Background: The aim of the study was to identify p53 gene mutations by FAMA (fluorescence-assisted mismatch analysis) in colorectal cancers.
Patients and methods: Analytical scanning of the p53 gene (exons 5-9) was performed in colon cancer samples from 44 consecutive patients by FAMA. FAMA is a semiautomatic scanning approach based on the chemical cleavage of the mismatch in fluorescently labeled heteroduplex DNA, obtained from the combination of a normal and a mutated allele. FAMA has already shown optimal levels of diagnostic accuracy and sensitivity in detecting gene mutations (nucleotide substitutions, insertions/deletions) both at the germline and somatic level. The peculiar feature of FAMA is its ability to detect and localize mutations, by a redundant pattern of signals due to fluorescent DNA fragments generated by chemical cleavage. Moreover, previous data have demonstrated that normal contaminating DNA from stromal cells in the sample does not affect the sensitivity of the procedure, leading to the identification of the mutation even when the ratio mutant/normal allele is 10%.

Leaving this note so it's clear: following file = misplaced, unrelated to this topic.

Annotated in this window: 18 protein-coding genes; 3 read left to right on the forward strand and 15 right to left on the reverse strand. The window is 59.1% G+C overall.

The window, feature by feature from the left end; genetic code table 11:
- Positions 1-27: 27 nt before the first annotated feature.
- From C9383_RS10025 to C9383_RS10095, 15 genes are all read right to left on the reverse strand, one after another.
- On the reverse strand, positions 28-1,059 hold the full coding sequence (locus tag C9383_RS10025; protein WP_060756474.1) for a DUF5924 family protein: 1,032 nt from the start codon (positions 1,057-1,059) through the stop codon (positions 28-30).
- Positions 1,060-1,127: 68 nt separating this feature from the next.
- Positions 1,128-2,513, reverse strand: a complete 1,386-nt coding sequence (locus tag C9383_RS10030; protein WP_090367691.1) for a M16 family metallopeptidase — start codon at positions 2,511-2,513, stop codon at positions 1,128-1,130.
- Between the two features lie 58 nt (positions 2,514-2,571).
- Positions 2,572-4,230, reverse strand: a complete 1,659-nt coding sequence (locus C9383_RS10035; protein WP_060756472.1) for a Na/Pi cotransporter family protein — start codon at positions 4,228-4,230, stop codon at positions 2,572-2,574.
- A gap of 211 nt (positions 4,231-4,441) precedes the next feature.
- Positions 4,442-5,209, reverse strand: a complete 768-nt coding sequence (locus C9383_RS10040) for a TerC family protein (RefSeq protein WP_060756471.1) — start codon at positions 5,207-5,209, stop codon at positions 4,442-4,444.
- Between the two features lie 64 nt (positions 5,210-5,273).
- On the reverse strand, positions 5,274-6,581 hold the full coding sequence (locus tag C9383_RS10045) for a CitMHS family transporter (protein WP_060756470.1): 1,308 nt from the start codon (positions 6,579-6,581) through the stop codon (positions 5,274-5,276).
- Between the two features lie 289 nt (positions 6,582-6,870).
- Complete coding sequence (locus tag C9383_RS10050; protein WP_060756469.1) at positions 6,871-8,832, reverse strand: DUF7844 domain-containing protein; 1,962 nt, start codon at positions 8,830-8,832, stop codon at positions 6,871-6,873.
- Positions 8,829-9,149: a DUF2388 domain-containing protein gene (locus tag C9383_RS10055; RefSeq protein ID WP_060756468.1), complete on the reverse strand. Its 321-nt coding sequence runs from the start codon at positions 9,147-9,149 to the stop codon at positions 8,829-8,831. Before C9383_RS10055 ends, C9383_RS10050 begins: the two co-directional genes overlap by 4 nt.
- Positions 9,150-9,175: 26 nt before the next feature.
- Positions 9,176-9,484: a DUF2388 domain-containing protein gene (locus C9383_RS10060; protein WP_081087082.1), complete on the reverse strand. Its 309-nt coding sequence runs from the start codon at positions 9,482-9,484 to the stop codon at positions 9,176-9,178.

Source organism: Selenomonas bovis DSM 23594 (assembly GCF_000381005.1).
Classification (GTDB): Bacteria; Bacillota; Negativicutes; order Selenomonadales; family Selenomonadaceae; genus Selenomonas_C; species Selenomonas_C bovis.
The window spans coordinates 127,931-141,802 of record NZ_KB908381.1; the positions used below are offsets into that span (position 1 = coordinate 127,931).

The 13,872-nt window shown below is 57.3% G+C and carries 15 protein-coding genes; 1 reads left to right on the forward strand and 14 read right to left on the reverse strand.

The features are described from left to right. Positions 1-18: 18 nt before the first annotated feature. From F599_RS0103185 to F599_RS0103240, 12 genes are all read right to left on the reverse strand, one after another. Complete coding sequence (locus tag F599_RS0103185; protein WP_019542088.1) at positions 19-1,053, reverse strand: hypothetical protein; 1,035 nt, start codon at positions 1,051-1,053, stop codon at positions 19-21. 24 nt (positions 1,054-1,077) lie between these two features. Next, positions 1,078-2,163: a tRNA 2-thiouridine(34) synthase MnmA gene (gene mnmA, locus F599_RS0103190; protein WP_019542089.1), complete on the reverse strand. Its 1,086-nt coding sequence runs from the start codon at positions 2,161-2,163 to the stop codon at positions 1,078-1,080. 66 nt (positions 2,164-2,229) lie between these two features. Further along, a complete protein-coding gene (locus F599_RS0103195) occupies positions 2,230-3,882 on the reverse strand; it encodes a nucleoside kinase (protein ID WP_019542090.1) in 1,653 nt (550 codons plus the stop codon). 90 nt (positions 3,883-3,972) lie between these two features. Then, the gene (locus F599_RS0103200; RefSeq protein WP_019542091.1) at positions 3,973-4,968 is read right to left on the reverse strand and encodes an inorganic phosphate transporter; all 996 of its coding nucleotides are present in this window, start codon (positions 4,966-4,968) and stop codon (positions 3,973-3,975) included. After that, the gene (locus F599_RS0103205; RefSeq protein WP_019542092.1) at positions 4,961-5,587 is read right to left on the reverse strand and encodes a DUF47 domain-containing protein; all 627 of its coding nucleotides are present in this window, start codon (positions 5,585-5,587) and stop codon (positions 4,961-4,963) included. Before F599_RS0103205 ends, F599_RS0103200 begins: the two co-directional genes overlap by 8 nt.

Results: Eighteen mutations (12 missense, one nonsense, two deletions, three nucleotide substitutions at the level of the splice-junctions) and two polymorphisms were detected by FAMA in 17 patients (39%) and then confirmed by automated sequence analysis. Six of 18 mutations (33%) were not previously reported for colon cancer samples and two of 18 lesions (11%) were identified as novel p53 mutations.
Conclusions: Analytical scanning of the p53 gene by FAMA in DNA from colon cancer samples provides a sensitive, accurate and specific diagnostic procedure for routine clinical application.